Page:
Arbutus Library's passport application service a hit

Arbutus Library's passport service a hit for metro area residents

When Tiffany Brunson realized on the morning of April 4 that getting a passport from a post office requires an appointment, she was already halfway down Interstate 95 on her way from New Jersey to Maryland with her daughter.

"I called all the post offices today and they said they don't have it and I was going to cry," she said.

She had planned to take advantage of a day trip to the Baltimore area to obtain a passport for her daughter, who may have to travel to the British Virgin Islands for a family wedding in the near future.

Brunson is divorced from her daughter's father, who lives in Baltimore, and, with the requirement that both parents be present in order for a minor to get a passport, the opportunities to get the whole family together for the process are few and far between.

Thankfully, she said, she came across the Arbutus Library on a last-ditch Internet search of passport locations in the Baltimore area on her phone as she sat in her car on the side of the highway.

"I just called because I was desperate," Brunson said. After she made sure she could get the passport that day, she headed straight to Arbutus.

The libraryofficially began offering passport service Jan. 5. Three months later, the facility on Sulphur Spring Road has processed nearly 700 applications for new passports.

The Arbutus Library's venture into the passport business began over the summer, when Erin Oh, the library's assistant manager, found herself at the East Columbia branch of the Howard County Library with her family to get passports ahead of a family vacation. She was so happy with the service, said Bob Maranto, the Arbutus Library manager, that she proposed offering the service in Arbutus.

"She came back and she said, 'Hey, can we do this?'" Maranto said. "Within probably six months or less, we went from idea to reality."

For Brunson and her family, the library's process could not have been better. While they waited for a passport agent, she relaxed at a table while her daughter, Alexis, played a Wii video game with her ex-husband.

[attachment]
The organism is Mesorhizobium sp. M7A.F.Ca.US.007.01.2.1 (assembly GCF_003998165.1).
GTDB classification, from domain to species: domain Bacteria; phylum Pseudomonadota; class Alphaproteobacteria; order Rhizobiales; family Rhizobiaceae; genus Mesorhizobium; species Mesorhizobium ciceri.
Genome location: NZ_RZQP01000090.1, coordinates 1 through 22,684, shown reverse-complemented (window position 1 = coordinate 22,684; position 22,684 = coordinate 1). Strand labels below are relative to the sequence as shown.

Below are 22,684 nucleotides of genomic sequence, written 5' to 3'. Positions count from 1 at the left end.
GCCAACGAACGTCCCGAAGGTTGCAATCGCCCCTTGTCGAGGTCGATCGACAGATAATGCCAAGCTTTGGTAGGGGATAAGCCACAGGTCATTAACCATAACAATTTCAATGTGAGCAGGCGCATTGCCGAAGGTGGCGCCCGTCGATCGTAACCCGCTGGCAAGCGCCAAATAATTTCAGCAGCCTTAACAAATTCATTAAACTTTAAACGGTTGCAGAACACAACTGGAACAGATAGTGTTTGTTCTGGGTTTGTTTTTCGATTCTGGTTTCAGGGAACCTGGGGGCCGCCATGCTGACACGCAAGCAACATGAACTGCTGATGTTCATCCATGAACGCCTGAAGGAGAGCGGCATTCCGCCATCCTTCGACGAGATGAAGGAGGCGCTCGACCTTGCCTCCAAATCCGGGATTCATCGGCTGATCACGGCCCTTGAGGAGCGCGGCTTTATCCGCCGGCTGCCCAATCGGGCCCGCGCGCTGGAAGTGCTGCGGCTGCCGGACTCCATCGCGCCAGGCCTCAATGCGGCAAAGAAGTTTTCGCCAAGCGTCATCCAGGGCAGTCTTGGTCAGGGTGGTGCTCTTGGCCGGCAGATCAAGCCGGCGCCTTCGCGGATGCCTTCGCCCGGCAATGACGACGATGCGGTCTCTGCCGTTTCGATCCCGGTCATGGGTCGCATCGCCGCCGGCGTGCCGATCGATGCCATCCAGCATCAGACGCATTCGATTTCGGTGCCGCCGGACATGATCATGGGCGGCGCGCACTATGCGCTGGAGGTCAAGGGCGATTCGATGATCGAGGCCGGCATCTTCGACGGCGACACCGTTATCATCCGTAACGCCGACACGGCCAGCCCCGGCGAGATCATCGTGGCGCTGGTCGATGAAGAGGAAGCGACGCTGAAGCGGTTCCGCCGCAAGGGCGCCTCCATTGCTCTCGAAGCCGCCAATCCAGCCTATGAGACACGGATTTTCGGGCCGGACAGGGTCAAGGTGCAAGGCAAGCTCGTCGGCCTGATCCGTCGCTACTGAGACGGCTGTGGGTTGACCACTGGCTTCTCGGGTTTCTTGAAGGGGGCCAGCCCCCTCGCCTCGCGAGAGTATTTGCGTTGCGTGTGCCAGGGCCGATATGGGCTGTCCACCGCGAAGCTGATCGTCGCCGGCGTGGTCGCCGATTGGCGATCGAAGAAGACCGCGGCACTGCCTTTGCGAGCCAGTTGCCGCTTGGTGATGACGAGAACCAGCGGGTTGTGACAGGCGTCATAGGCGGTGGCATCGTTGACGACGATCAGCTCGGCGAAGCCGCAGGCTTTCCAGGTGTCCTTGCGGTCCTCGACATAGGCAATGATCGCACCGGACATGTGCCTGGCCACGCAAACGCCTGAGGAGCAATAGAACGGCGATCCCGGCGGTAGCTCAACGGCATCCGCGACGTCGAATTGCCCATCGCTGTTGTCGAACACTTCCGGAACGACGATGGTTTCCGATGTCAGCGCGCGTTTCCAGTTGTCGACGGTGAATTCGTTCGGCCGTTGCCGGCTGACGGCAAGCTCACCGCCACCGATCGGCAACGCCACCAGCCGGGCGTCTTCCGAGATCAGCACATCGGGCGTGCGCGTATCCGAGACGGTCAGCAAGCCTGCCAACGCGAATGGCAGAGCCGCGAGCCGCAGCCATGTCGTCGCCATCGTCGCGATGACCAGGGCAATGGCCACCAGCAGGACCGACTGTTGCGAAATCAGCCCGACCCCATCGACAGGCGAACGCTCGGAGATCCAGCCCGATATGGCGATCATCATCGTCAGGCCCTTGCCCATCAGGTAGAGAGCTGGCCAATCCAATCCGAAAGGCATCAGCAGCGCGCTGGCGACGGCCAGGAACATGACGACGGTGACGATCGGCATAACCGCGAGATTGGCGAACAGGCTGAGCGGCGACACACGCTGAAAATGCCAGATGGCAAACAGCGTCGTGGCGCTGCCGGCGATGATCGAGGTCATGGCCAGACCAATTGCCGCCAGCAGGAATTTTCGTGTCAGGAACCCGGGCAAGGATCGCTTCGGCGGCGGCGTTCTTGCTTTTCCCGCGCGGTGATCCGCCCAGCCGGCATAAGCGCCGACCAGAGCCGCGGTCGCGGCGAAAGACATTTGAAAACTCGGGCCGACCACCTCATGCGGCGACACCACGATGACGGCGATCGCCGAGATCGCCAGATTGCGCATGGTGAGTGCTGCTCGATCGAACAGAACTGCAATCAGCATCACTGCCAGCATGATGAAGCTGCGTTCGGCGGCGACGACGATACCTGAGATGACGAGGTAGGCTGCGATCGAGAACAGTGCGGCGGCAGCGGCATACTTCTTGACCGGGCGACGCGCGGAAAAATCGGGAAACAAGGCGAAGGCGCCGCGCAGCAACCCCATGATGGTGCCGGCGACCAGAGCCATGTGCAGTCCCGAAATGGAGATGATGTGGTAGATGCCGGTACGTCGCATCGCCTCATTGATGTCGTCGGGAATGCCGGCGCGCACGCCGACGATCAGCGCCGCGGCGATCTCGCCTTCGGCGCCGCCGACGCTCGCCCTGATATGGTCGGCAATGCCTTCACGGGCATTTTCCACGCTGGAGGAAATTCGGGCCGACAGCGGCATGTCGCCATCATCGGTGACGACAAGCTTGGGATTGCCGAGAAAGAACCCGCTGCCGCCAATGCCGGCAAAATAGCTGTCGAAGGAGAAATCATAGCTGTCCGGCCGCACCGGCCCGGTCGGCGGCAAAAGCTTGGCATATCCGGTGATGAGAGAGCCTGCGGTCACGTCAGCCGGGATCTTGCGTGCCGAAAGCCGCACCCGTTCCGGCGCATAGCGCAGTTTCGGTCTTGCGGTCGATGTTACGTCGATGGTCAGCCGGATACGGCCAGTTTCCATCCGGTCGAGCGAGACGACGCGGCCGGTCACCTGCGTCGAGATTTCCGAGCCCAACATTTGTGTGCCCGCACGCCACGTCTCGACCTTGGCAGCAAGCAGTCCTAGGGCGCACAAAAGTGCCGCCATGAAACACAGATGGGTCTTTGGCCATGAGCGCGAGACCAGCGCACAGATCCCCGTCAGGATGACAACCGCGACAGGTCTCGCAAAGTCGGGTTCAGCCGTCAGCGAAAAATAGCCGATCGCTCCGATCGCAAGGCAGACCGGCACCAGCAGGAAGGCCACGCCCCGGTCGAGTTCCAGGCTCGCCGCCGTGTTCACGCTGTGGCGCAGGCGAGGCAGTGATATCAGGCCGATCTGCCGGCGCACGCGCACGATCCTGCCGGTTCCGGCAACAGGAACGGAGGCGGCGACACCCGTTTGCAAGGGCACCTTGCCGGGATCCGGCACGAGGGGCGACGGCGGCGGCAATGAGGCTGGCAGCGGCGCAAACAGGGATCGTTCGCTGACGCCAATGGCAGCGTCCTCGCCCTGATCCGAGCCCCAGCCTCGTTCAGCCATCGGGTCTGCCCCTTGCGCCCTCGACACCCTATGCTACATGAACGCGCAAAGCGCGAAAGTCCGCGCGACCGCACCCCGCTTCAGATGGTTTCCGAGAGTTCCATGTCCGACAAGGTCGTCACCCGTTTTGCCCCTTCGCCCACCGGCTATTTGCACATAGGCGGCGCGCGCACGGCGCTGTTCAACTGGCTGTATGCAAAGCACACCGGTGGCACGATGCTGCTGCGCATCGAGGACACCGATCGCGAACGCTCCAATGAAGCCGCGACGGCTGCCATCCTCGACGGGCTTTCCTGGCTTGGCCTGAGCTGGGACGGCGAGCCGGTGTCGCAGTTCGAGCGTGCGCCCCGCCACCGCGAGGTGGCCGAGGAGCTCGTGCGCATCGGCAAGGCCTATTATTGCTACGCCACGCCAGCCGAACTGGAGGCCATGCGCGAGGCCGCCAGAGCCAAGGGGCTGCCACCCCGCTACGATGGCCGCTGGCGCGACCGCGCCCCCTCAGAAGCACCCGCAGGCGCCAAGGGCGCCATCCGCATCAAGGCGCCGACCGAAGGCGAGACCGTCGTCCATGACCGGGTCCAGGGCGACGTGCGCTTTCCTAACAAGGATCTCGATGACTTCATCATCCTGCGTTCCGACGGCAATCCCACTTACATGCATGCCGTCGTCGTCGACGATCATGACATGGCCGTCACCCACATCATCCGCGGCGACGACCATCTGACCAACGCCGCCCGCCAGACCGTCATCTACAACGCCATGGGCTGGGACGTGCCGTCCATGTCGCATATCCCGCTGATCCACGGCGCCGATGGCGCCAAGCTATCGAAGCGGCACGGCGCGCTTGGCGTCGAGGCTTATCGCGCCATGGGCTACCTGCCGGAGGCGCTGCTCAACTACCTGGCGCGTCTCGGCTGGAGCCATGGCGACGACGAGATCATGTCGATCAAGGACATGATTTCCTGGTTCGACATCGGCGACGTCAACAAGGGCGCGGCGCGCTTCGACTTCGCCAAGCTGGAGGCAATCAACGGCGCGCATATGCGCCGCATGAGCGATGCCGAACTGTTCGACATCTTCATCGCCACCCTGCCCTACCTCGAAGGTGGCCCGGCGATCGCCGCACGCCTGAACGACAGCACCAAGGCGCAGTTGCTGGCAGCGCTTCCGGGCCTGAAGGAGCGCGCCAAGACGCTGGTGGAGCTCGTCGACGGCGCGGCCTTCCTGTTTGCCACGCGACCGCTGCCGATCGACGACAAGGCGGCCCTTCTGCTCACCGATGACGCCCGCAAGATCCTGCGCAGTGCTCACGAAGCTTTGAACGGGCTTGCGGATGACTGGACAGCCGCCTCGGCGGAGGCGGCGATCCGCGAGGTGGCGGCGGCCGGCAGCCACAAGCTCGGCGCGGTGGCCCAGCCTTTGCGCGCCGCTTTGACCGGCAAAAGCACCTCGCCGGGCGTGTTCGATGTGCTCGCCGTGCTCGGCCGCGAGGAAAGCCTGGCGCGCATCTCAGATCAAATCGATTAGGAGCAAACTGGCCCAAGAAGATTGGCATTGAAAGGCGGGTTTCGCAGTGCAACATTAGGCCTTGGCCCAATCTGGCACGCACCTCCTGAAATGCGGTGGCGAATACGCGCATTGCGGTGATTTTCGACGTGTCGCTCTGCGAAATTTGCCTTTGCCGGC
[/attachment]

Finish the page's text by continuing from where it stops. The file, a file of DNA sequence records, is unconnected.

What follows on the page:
"It worked out really well," she said, adding that her daughter and her daughter's father got to use the wait for some quality time together.

After the applicant is called, either via page or by a free text message service the Arbutus Library offers, they are invited to sit down with one of the library's volunteer passport agents. The agent asks about the kind of passport they need, how soon they need it, takes the applicant's photo if they haven't brought their own, and fills out the remaining documentation for the application.

After the applicant has taken the oath that the information they have provided is accurate and complete, and both parties have signed the application, the paperwork is sent to the Department of State for official approval.

"When the person leaves here, basically their job from that point is to wait for the passport in the mail," said Maranto.

For the Barklaw family, of Arbutus, the speed of the library's service made the decision to go the Arbutus branch of the Baltimore County Public Library for their youngest daughters' passports easy.

Angela and Greg Barklaw had gone to the post office in the past for their own passports years ago. But the wait to get an appointment was lengthy and the downtime spent at the office was boring.